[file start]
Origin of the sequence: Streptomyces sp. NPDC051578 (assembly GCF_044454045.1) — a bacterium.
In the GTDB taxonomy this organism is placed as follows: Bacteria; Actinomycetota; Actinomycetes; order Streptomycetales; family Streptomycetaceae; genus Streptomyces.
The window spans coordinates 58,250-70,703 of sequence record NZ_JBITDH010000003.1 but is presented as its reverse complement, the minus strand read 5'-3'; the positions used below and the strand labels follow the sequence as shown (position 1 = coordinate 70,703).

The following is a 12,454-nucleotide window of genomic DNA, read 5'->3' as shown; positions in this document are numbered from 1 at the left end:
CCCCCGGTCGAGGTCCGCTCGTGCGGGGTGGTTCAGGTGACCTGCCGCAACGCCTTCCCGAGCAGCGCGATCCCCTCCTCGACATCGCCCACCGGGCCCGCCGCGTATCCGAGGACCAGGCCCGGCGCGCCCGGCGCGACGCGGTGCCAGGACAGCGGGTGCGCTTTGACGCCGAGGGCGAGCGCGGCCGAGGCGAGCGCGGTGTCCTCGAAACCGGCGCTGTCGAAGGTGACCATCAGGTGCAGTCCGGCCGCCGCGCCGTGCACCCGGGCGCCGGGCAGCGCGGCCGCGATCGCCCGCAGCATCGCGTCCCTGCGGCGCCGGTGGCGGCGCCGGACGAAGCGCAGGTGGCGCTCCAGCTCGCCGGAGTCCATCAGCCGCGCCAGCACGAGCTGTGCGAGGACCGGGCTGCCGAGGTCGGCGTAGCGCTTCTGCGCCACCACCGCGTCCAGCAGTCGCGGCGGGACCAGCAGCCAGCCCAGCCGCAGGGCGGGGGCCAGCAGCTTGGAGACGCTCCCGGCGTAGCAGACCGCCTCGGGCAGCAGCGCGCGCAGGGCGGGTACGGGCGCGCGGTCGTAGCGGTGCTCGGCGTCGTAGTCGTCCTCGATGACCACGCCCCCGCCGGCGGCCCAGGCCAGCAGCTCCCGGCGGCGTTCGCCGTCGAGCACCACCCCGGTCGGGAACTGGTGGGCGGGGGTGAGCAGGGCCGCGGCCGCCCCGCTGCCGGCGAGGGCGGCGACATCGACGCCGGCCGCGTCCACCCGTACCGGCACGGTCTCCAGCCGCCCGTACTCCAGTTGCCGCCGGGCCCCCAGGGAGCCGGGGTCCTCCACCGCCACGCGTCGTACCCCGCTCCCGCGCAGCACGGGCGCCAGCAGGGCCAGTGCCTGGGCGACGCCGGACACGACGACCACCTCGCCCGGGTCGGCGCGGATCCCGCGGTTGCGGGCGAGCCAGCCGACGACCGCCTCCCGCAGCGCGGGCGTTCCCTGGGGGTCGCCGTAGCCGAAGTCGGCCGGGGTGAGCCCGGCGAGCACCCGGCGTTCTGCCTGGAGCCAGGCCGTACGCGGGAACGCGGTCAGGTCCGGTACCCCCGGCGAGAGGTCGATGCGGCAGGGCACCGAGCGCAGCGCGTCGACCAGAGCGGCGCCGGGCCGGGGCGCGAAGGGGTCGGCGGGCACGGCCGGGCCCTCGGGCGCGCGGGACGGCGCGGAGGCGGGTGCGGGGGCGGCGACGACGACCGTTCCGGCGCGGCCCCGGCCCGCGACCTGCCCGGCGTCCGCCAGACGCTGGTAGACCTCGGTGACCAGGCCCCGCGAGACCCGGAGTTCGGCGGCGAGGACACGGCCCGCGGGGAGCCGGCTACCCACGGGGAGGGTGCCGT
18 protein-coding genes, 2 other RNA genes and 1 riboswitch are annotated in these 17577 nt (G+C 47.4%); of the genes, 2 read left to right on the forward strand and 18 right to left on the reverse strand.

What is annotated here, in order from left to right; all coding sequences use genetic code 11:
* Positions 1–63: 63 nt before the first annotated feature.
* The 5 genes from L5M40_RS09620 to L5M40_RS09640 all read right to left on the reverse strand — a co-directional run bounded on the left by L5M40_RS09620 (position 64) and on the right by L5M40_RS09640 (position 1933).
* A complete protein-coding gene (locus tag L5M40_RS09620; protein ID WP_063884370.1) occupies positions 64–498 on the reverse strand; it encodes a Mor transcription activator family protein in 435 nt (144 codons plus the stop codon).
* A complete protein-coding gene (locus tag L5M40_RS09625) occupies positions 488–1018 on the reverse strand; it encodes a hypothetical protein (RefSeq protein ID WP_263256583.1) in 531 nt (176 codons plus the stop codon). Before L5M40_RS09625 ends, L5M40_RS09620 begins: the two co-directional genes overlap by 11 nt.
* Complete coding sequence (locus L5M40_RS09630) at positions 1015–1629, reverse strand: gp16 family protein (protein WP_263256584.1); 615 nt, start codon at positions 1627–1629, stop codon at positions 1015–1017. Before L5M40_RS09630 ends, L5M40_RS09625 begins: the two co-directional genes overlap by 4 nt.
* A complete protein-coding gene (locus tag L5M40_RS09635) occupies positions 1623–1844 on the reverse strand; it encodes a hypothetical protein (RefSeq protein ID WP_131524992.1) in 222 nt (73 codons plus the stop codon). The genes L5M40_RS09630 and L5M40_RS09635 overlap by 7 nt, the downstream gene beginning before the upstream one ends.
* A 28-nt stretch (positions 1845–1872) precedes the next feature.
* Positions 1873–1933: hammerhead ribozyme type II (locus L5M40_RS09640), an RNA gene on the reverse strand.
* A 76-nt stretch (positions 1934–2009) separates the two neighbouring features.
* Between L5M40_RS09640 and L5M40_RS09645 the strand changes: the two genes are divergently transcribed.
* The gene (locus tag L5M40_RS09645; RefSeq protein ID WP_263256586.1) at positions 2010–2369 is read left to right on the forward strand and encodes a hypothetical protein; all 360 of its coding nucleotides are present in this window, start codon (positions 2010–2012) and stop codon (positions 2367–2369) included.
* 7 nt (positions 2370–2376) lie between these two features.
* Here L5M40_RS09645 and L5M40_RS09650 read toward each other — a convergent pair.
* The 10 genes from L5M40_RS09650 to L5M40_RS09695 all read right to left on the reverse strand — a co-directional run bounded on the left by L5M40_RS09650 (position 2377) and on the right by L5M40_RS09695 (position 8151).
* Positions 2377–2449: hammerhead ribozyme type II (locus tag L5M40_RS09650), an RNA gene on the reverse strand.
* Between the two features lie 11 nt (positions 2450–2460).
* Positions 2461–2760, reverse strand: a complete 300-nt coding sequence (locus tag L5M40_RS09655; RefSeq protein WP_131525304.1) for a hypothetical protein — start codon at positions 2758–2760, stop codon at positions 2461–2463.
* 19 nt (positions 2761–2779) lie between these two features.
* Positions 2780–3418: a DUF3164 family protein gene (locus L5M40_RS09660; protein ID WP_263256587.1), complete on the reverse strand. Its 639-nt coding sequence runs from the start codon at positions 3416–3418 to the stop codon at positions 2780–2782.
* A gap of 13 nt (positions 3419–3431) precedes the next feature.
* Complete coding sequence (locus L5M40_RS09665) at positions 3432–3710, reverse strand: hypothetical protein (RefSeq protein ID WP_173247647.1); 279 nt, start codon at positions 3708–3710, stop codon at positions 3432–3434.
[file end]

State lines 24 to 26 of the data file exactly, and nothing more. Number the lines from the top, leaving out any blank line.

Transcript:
* Positions 2461–2760, reverse strand: a complete 300-nt coding sequence (locus tag L5M40_RS09655; RefSeq protein WP_131525304.1) for a hypothetical protein — start codon at positions 2758–2760, stop codon at positions 2461–2463.
* 19 nt (positions 2761–2779) lie between these two features.
* Positions 2780–3418: a DUF3164 family protein gene (locus L5M40_RS09660; protein ID WP_263256587.1), complete on the reverse strand. Its 639-nt coding sequence runs from the start codon at positions 3416–3418 to the stop codon at positions 2780–2782.